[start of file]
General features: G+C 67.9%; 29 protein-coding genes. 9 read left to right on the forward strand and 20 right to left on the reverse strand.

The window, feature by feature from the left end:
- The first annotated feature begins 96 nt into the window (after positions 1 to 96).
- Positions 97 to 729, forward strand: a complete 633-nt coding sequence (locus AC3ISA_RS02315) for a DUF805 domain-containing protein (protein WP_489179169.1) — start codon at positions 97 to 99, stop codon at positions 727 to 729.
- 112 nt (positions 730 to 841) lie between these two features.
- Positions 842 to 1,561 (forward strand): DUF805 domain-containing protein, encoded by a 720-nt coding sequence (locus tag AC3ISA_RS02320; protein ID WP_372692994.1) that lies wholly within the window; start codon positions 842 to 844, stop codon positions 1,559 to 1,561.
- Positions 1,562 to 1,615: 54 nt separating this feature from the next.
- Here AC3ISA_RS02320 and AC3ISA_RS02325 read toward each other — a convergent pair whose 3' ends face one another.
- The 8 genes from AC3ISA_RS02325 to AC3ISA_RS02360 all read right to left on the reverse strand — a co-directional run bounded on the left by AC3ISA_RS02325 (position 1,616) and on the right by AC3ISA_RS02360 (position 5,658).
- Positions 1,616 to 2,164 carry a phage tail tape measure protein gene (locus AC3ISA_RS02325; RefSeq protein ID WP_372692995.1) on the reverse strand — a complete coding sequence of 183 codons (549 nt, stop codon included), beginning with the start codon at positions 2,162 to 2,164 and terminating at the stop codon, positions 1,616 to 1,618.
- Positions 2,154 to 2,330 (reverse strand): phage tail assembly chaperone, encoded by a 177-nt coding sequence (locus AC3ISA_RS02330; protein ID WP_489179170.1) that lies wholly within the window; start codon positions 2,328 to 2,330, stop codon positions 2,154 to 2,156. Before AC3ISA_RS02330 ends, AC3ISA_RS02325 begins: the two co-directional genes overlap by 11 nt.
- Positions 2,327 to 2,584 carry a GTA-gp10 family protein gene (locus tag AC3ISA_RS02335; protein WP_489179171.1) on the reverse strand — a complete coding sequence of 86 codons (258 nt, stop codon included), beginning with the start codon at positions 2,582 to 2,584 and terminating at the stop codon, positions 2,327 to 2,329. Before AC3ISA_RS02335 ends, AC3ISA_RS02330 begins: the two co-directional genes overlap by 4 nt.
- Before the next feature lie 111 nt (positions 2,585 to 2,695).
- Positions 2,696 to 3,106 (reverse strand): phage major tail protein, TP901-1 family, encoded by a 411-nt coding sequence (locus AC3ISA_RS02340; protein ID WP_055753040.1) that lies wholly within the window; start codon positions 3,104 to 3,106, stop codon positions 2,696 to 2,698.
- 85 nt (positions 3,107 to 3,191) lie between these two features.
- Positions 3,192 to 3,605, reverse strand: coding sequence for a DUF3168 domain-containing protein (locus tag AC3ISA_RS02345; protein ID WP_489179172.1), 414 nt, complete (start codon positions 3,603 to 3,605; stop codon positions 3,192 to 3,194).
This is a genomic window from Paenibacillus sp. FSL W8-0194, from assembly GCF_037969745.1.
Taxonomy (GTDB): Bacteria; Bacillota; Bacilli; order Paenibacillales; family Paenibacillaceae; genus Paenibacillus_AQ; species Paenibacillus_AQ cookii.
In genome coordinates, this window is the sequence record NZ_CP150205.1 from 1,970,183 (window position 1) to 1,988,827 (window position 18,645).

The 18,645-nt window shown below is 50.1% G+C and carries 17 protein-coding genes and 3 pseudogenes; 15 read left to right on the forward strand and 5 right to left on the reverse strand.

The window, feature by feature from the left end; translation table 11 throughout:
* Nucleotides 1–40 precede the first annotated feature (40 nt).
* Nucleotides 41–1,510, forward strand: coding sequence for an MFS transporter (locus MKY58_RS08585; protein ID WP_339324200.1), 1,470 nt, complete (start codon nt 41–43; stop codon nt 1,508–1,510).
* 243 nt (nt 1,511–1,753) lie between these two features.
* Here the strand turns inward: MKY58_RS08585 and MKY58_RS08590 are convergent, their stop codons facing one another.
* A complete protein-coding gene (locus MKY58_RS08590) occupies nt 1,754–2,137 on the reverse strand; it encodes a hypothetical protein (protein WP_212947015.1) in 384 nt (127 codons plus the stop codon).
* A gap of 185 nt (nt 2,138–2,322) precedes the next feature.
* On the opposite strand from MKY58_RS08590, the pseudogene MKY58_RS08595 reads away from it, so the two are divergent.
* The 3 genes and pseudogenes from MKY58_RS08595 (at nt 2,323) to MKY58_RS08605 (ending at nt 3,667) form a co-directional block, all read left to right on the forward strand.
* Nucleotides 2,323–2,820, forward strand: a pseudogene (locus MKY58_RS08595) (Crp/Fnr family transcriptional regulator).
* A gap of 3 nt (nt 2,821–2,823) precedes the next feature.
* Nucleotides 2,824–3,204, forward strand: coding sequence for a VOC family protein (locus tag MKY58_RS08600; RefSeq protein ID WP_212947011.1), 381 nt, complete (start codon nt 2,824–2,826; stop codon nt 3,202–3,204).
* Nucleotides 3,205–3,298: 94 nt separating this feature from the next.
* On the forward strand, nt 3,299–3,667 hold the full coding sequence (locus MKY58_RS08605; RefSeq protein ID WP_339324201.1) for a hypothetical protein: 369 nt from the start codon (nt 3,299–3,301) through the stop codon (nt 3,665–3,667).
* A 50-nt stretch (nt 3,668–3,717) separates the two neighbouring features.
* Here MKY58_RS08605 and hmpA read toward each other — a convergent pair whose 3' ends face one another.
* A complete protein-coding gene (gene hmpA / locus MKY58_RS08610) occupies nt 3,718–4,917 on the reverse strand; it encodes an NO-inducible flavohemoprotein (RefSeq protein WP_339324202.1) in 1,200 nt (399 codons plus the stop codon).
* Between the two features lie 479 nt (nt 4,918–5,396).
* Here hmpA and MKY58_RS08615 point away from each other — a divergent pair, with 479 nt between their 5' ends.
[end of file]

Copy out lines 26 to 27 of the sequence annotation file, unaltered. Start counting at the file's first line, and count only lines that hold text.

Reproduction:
* A complete protein-coding gene (locus MKY58_RS08590) occupies nt 1,754–2,137 on the reverse strand; it encodes a hypothetical protein (protein WP_212947015.1) in 384 nt (127 codons plus the stop codon).
* A gap of 185 nt (nt 2,138–2,322) precedes the next feature.